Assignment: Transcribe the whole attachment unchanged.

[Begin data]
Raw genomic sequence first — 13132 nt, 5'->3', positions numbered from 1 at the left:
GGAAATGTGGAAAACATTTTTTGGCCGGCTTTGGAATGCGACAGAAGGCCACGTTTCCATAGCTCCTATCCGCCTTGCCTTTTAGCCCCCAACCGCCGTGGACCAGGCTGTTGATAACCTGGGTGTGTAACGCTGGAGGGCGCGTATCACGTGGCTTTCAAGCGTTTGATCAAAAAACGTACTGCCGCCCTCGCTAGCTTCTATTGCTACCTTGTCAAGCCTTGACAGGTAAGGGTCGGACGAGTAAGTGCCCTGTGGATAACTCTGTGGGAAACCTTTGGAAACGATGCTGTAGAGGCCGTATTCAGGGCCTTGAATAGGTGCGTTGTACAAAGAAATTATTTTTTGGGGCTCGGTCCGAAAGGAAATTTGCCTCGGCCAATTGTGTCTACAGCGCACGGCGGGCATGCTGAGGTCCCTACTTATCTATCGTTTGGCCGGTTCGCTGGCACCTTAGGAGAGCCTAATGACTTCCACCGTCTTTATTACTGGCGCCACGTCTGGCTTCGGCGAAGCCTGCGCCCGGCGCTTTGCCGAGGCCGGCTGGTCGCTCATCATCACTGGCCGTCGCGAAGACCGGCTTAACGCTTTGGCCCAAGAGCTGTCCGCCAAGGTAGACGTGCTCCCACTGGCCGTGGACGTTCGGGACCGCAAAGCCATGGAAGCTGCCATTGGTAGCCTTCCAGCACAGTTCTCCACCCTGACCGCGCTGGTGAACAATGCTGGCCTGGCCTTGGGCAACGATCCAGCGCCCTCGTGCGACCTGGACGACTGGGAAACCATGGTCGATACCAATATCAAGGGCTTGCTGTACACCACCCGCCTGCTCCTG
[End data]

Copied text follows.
Raw genomic sequence first — 13132 nt, 5'->3', positions numbered from 1 at the left:
GGAAATGTGGAAAACATTTTTTGGCCGGCTTTGGAATGCGACAGAAGGCCACGTTTCCATAGCTCCTATCCGCCTTGCCTTTTAGCCCCCAACCGCCGTGGACCAGGCTGTTGATAACCTGGGTGTGTAACGCTGGAGGGCGCGTATCACGTGGCTTTCAAGCGTTTGATCAAAAAACGTACTGCCGCCCTCGCTAGCTTCTATTGCTACCTTGTCAAGCCTTGACAGGTAAGGGTCGGACGAGTAAGTGCCCTGTGGATAACTCTGTGGGAAACCTTTGGAAACGATGCTGTAGAGGCCGTATTCAGGGCCTTGAATAGGTGCGTTGTACAAAGAAATTATTTTTTGGGGCTCGGTCCGAAAGGAAATTTGCCTCGGCCAATTGTGTCTACAGCGCACGGCGGGCATGCTGAGGTCCCTACTTATCTATCGTTTGGCCGGTTCGCTGGCACCTTAGGAGAGCCTAATGACTTCCACCGTCTTTATTACTGGCGCCACGTCTGGCTTCGGCGAAGCCTGCGCCCGGCGCTTTGCCGAGGCCGGCTGGTCGCTCATCATCACTGGCCGTCGCGAAGACCGGCTTAACGCTTTGGCCCAAGAGCTGTCCGCCAAGGTAGACGTGCTCCCACTGGCCGTGGACGTTCGGGACCGCAAAGCCATGGAAGCTGCCATTGGTAGCCTTCCAGCACAGTTCTCCACCCTGACCGCGCTGGTGAACAATGCTGGCCTGGCCTTGGGCAACGATCCAGCGCCCTCGTGCGACCTGGACGACTGGGAAACCATGGTCGATACCAATATCAAGGGCTTGCTGTACACCACCCGCCTGCTCCTG